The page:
• Weight to final score: 0% (no change).
  • Improvement Activities: No change in the number of activities that MIPS eligible clinicians have to report to reach a total of 40 points. CMS is proposing more activities to choose from and changes to existing activities for the Inventory. MIPS eligible clinicians in small practices and practices in a rural areas will keep reporting on no more than 2 medium or 1 high-weighted activity to reach the highest score.
  • Advancing Care Information: 
    • Allow MIPS eligible clinicians to use either the 2014 or 2015 Edition CEHRT in 2018; grants a bonus for using only 2015 Edition CEHRT.
    • Add exclusions for the EPrescribing and Health Information Exchange Measures.
    • Adds more Improvement Activities that show the use of CEHRT to the list eligible for an Advancing Care Information bonus.
    • Allow a MIPS eligible clinician to not report on the Immunization Registry Reporting measure and potentially earn 5% each for reporting any of the Public Health and Clinical Data Registry Reporting measures as part of the performance score, up to 10%, and awarding an additional 5% bonus for reporting to an additional registry not reported under the performance score.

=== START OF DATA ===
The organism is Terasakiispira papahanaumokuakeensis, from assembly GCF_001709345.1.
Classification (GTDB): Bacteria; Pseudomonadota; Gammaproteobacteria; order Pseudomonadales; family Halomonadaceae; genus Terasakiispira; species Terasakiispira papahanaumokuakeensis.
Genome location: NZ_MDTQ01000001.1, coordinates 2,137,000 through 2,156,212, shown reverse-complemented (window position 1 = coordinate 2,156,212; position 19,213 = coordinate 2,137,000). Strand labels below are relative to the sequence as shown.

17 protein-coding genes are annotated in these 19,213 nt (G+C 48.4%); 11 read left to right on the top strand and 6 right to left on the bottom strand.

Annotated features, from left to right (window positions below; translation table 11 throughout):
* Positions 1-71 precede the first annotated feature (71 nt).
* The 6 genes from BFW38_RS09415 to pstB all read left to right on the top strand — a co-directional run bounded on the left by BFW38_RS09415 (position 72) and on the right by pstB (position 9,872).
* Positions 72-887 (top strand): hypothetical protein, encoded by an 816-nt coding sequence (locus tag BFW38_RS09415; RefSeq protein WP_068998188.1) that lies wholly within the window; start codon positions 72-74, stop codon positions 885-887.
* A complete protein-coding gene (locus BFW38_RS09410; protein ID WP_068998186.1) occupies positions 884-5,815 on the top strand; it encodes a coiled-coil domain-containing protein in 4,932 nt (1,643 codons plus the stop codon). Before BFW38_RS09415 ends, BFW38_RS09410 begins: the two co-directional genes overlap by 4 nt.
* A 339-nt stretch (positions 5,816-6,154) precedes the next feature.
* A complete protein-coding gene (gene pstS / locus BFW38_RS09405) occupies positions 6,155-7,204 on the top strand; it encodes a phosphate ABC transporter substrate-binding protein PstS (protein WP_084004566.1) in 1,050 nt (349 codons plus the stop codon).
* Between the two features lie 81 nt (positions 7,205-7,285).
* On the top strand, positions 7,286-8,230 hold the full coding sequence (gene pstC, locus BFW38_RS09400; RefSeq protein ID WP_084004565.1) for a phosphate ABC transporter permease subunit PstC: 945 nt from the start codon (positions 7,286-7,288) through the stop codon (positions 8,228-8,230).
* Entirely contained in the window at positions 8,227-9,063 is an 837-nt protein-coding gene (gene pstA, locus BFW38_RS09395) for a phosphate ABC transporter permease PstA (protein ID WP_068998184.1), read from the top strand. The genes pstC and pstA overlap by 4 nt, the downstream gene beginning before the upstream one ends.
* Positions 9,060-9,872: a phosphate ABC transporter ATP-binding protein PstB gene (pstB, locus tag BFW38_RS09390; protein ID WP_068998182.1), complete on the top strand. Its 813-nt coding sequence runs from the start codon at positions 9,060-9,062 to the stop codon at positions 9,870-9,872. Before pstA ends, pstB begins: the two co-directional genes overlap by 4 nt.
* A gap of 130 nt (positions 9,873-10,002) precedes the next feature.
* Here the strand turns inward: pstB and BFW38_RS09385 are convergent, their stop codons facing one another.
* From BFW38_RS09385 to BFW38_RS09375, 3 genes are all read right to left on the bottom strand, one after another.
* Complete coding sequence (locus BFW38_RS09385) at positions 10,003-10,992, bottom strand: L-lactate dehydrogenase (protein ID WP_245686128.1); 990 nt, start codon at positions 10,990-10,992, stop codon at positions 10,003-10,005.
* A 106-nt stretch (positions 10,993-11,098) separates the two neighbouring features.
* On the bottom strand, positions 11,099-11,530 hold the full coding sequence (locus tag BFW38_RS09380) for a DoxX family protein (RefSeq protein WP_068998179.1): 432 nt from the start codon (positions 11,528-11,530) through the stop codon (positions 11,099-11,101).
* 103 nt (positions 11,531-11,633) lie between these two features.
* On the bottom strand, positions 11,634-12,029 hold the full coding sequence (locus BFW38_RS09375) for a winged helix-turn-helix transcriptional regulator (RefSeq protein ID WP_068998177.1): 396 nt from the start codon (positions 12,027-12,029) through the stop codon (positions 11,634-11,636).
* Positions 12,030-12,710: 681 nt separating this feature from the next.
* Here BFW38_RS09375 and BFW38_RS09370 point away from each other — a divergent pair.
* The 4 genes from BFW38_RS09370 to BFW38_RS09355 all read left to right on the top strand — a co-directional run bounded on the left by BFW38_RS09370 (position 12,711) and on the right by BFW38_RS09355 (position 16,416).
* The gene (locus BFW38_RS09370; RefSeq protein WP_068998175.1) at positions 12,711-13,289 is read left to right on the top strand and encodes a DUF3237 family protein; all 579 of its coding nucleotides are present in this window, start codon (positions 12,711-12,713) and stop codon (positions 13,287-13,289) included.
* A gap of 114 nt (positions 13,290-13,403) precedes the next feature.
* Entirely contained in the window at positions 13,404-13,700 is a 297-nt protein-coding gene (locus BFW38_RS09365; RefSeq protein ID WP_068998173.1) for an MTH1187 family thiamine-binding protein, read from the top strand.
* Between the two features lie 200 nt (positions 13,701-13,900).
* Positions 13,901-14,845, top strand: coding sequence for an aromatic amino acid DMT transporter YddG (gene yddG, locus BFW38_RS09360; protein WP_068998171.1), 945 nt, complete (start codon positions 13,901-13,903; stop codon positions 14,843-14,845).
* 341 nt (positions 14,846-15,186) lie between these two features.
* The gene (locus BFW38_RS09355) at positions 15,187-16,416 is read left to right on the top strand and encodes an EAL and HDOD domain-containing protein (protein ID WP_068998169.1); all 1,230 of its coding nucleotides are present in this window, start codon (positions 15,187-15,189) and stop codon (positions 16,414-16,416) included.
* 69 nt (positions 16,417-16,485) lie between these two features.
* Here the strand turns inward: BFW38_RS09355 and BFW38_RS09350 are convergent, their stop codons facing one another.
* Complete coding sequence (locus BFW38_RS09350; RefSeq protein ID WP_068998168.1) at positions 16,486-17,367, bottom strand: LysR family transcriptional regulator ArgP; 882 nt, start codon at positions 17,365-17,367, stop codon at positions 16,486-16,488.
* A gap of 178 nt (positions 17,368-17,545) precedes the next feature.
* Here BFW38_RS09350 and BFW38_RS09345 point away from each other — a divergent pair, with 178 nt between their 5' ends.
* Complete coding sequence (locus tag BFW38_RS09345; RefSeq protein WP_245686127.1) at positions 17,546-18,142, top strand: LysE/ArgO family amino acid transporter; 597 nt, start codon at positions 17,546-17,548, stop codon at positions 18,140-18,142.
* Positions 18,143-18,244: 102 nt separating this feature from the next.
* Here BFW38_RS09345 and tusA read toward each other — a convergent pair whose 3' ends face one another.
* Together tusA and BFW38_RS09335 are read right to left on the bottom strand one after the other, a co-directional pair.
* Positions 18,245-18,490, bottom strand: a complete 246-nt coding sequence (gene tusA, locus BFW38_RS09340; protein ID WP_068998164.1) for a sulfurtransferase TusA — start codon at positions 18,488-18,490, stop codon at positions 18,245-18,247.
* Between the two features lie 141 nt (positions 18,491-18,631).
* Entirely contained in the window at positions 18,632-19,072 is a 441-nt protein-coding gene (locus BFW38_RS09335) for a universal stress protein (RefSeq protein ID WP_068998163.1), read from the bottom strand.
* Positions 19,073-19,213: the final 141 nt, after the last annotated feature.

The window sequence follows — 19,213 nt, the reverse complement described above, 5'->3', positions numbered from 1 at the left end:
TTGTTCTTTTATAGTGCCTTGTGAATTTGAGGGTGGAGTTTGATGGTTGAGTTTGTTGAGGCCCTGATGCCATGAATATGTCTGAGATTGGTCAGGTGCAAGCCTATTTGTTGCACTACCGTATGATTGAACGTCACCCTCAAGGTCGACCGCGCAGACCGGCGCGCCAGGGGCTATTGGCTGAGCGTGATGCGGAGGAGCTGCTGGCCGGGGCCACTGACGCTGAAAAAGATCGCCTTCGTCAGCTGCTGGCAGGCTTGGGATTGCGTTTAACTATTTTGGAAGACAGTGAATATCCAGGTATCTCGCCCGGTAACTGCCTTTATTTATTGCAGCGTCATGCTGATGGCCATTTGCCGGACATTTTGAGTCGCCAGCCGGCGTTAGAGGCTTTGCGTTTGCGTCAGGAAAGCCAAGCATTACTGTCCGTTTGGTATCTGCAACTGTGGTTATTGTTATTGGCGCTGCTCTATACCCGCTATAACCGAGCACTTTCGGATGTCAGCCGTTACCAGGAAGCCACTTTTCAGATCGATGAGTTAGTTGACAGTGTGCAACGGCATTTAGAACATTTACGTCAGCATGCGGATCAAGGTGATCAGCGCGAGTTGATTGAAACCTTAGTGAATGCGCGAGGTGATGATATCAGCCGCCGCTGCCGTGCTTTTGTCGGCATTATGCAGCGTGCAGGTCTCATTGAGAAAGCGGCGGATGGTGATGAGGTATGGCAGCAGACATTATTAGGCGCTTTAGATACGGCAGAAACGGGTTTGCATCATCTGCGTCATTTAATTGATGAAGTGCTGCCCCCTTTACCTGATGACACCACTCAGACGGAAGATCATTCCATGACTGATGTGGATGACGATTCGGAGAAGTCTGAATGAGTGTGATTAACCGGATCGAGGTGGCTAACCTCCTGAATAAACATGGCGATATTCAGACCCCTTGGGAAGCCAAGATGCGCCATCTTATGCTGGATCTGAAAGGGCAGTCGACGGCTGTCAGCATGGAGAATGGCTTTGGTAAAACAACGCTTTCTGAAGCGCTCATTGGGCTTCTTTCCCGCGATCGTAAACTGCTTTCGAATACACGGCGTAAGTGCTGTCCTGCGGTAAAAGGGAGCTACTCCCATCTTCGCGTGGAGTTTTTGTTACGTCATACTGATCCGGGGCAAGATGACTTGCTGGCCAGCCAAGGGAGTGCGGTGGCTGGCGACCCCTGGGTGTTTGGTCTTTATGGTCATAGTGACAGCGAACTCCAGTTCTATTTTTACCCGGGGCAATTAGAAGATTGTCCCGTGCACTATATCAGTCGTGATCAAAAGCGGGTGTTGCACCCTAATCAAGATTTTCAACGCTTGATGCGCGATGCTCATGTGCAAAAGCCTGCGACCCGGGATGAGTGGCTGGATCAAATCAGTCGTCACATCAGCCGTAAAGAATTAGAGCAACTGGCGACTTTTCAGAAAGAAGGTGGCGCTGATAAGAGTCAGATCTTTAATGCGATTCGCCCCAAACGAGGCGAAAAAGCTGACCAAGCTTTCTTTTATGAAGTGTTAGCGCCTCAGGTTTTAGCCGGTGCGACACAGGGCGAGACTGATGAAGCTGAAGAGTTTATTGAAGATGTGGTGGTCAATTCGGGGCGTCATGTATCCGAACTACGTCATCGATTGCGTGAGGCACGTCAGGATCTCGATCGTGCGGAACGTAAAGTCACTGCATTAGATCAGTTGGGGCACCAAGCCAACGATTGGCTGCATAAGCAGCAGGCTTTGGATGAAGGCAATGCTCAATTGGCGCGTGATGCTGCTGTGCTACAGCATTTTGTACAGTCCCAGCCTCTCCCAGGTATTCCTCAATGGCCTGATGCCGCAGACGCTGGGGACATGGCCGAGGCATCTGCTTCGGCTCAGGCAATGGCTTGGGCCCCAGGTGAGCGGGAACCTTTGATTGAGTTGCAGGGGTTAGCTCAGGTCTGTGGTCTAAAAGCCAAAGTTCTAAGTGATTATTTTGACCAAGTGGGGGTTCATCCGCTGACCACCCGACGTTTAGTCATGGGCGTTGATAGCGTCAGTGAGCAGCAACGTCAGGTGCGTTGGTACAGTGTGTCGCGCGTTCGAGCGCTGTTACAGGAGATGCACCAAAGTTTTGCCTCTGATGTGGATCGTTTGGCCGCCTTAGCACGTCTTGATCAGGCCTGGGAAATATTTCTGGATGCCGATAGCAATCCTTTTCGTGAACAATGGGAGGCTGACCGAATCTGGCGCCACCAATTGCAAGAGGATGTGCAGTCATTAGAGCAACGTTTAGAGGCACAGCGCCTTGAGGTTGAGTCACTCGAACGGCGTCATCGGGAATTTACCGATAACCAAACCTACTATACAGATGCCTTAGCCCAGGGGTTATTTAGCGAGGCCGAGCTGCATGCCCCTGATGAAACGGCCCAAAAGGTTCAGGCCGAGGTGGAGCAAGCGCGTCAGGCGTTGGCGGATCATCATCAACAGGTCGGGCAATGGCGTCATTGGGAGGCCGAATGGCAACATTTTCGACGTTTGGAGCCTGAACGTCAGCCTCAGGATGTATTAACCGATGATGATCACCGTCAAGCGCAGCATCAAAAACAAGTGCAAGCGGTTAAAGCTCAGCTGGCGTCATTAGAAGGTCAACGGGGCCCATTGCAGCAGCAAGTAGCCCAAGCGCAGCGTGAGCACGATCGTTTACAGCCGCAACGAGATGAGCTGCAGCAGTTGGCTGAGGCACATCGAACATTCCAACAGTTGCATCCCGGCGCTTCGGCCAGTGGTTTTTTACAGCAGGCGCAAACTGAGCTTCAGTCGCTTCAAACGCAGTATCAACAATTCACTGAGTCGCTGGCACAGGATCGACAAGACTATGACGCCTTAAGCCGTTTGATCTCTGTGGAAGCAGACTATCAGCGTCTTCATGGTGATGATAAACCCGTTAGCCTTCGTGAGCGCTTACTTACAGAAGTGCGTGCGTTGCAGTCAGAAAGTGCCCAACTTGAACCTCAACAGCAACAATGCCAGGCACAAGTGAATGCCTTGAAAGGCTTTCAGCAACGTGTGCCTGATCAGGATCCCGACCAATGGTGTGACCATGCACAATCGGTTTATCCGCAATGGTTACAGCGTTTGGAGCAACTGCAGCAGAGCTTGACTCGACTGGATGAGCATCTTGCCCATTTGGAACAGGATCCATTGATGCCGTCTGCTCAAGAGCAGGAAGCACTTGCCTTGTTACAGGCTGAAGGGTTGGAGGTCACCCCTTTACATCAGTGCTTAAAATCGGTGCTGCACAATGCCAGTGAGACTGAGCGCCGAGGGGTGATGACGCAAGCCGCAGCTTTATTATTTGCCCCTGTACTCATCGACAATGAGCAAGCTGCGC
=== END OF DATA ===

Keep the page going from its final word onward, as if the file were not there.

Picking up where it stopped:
• Add a decertification exception for eligible clinicians whose EHR was decertified, retroactively effective to performance periods in 2017.
    • Change the deadline for the exception application submission for 2017 and future years to be December 31 of the performance year.
    • For small practices (15 or fewer clinicians), add a new category of hardship exceptions to re-weight Advancing Care Information performance category to 0 and reallocate the Advancing Care Information performance category weight of 25% to the Quality performance category.
  • Complex Patients Bonus: Apply an adjustment of up to 3 bonus points by adding the average Hierarchical Conditions Category (HCC) risk score to the final score. Generally, this will award between 1 to 3 points to clinicians based on the medical complexity of the patients they see. 
  • Small Practice Bonus: Adjust the final score of any eligible clinician or group who’s in a small practice (defined in the regulations as 15 or fewer clinicians) by adding 5 points to the final score, as long as the eligible clinician or group submits data on at least 1 performance category in an applicable performance period. 
  • Performance Threshold / Payment Adjustment: 
    • Performance threshold set at 15 points (instead of 3).
    • Additional performance threshold stays at 70 points for exceptional performance.